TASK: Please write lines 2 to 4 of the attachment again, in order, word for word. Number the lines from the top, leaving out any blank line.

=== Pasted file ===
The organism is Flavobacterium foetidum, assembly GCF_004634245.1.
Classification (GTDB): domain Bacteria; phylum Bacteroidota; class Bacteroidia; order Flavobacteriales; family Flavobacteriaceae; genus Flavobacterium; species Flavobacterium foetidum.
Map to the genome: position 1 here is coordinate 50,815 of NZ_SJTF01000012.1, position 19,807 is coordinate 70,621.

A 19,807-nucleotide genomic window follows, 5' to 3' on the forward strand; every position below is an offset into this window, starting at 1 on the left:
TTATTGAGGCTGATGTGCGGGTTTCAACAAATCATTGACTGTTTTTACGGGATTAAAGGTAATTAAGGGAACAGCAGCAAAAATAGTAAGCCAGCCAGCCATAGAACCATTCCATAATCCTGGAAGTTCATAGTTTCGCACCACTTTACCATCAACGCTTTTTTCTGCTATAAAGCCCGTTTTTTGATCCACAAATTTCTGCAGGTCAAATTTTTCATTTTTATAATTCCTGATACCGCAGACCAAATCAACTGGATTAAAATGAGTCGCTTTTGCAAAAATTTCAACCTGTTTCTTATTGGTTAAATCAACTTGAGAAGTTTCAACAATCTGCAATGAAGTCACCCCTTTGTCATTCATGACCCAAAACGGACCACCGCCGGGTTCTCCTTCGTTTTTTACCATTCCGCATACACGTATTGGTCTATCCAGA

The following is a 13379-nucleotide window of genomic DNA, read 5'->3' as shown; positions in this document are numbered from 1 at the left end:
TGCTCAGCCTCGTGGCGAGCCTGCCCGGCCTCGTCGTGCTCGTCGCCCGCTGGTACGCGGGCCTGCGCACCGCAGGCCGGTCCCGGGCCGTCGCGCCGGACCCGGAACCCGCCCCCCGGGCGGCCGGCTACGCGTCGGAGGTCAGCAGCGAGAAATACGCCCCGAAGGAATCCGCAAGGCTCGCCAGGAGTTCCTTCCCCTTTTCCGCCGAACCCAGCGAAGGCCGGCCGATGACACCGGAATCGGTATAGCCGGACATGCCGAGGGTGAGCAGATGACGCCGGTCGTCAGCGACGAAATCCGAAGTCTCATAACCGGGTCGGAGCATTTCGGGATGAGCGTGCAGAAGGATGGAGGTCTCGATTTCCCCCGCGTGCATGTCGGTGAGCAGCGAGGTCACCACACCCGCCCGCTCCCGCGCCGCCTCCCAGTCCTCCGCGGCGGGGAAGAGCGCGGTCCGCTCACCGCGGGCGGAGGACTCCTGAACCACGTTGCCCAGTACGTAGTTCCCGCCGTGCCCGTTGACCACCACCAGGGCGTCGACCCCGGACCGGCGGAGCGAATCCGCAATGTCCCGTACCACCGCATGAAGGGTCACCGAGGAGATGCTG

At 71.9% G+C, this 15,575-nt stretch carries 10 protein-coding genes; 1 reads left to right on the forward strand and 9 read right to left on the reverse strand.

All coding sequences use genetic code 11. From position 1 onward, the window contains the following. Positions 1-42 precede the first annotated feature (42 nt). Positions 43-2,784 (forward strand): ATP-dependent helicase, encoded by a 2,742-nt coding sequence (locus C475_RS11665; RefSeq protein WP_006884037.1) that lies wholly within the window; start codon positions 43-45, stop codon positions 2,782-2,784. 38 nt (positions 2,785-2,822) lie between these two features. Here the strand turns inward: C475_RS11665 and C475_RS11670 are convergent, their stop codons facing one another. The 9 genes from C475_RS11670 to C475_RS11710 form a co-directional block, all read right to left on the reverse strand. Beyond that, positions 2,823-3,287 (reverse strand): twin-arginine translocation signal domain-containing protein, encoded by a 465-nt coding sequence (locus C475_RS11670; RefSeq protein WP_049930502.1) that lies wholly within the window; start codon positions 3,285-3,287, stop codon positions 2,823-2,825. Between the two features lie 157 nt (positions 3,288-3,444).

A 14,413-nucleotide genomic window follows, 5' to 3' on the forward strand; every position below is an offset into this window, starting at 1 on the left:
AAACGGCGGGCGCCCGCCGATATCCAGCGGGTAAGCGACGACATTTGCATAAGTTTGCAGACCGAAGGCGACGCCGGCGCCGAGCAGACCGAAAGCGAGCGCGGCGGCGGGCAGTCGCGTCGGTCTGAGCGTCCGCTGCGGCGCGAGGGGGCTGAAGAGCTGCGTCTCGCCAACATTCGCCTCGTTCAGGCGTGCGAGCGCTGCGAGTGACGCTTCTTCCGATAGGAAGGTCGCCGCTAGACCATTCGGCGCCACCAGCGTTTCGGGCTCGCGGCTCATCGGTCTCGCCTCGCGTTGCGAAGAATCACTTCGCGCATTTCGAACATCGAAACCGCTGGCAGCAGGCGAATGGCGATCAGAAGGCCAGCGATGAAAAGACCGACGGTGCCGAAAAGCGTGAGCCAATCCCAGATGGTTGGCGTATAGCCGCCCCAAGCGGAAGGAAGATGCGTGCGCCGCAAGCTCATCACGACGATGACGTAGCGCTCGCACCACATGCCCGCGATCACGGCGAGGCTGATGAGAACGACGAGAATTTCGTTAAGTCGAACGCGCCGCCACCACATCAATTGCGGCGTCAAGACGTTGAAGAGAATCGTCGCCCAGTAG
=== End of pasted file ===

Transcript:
Classification (GTDB): domain Bacteria; phylum Bacteroidota; class Bacteroidia; order Flavobacteriales; family Flavobacteriaceae; genus Flavobacterium; species Flavobacterium foetidum.
Map to the genome: position 1 here is coordinate 50,815 of NZ_SJTF01000012.1, position 19,807 is coordinate 70,621.

A 19,807-nucleotide genomic window follows, 5' to 3' on the forward strand; every position below is an offset into this window, starting at 1 on the left: